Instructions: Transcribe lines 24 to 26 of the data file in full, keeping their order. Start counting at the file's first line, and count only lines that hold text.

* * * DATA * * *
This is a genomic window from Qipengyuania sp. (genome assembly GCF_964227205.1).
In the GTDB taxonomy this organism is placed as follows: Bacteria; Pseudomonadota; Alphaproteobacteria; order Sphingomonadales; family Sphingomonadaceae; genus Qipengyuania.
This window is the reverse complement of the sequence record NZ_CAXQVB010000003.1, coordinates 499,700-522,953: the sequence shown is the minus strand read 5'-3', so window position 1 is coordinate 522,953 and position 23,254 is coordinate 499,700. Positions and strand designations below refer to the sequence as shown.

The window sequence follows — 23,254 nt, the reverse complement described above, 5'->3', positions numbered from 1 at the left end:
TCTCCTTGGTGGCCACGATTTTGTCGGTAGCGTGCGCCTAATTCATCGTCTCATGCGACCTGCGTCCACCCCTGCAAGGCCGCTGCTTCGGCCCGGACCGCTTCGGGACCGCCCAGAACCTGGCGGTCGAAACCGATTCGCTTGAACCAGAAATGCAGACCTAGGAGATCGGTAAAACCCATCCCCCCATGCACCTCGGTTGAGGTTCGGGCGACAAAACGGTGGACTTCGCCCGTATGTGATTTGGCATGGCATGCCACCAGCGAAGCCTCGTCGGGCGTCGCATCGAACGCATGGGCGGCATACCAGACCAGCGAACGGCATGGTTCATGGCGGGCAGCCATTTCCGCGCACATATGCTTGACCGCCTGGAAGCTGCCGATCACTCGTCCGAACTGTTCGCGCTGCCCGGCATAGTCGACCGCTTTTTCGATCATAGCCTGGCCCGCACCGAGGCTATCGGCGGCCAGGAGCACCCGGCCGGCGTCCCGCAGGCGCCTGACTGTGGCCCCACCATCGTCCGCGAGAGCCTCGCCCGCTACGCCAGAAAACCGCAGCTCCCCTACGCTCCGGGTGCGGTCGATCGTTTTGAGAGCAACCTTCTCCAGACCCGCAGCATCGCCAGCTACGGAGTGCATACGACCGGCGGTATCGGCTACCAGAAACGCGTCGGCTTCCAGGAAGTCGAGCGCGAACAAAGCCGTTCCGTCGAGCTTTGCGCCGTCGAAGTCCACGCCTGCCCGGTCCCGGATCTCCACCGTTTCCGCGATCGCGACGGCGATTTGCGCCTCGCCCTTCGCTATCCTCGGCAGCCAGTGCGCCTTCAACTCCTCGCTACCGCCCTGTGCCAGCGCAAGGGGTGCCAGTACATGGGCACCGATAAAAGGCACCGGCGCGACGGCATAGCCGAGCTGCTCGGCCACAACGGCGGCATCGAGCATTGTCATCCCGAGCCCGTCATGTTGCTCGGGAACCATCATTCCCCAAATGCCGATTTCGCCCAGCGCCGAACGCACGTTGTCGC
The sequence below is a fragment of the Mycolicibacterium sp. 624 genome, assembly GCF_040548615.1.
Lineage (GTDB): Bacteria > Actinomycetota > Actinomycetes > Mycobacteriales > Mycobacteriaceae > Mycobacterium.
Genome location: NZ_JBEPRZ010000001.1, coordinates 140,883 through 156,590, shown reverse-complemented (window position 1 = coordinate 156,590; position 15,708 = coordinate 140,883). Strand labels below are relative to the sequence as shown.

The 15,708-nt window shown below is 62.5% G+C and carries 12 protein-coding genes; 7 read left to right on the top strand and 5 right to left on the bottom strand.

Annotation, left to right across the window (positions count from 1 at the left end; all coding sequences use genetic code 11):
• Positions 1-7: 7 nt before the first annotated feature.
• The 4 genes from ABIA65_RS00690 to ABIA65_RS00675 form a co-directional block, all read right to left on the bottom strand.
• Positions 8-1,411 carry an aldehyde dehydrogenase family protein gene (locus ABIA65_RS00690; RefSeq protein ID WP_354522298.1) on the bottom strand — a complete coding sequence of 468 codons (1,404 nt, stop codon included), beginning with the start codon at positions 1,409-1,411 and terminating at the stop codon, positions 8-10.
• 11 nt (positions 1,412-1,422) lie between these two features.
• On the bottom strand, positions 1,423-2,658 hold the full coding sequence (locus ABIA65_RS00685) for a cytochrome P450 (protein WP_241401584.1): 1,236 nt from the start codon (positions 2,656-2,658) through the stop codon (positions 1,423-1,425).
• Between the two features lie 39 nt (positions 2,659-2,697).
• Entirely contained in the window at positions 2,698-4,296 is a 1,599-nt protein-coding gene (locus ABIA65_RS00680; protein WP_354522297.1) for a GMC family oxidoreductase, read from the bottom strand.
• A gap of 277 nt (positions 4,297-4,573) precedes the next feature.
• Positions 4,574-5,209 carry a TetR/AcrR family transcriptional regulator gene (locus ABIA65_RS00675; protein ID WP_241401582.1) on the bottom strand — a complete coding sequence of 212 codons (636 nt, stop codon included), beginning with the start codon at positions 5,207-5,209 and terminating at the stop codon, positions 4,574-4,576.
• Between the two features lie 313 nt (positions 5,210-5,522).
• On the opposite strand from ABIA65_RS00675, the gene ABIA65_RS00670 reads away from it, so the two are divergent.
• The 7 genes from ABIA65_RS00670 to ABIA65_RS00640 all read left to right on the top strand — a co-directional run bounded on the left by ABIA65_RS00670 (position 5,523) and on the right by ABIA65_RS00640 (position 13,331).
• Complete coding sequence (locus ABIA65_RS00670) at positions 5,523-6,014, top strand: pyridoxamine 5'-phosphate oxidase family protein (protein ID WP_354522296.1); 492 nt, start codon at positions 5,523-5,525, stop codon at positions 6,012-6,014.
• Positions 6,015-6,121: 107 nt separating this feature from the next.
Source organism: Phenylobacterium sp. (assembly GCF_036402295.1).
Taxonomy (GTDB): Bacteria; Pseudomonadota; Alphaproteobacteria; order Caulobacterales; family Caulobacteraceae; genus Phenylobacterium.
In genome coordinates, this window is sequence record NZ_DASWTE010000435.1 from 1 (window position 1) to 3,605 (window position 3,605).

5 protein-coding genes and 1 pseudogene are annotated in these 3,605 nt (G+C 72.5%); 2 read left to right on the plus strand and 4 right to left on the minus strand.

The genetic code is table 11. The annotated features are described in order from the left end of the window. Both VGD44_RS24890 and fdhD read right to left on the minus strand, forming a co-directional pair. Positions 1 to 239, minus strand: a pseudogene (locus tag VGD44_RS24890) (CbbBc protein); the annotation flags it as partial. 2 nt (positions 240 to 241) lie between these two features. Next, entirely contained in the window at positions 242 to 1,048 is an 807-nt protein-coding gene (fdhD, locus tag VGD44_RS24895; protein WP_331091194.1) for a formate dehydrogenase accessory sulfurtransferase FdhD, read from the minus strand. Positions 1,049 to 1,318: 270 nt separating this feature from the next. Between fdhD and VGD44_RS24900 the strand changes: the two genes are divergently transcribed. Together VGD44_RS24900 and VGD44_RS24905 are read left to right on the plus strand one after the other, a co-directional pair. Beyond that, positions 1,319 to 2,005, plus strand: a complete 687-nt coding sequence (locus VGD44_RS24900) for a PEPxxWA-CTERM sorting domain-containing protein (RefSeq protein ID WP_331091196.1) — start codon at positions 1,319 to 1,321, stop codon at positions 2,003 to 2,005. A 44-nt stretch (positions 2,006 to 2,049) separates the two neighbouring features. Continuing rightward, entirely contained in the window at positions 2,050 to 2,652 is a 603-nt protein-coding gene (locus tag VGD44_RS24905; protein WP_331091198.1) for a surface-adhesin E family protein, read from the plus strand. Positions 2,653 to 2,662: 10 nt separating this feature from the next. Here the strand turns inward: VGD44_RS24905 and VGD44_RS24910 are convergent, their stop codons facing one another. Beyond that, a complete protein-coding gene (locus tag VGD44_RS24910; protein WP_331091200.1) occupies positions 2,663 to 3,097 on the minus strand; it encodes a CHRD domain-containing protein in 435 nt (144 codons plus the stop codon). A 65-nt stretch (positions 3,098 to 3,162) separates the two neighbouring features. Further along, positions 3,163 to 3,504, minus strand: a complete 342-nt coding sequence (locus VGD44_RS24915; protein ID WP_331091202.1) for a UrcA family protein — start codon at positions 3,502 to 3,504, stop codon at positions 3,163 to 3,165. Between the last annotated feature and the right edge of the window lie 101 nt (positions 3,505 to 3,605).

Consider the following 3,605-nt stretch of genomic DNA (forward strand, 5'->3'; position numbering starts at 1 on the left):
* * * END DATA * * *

• Positions 6,015-6,121: 107 nt separating this feature from the next.
Source organism: Phenylobacterium sp. (assembly GCF_036402295.1).
Taxonomy (GTDB): Bacteria; Pseudomonadota; Alphaproteobacteria; order Caulobacterales; family Caulobacteraceae; genus Phenylobacterium.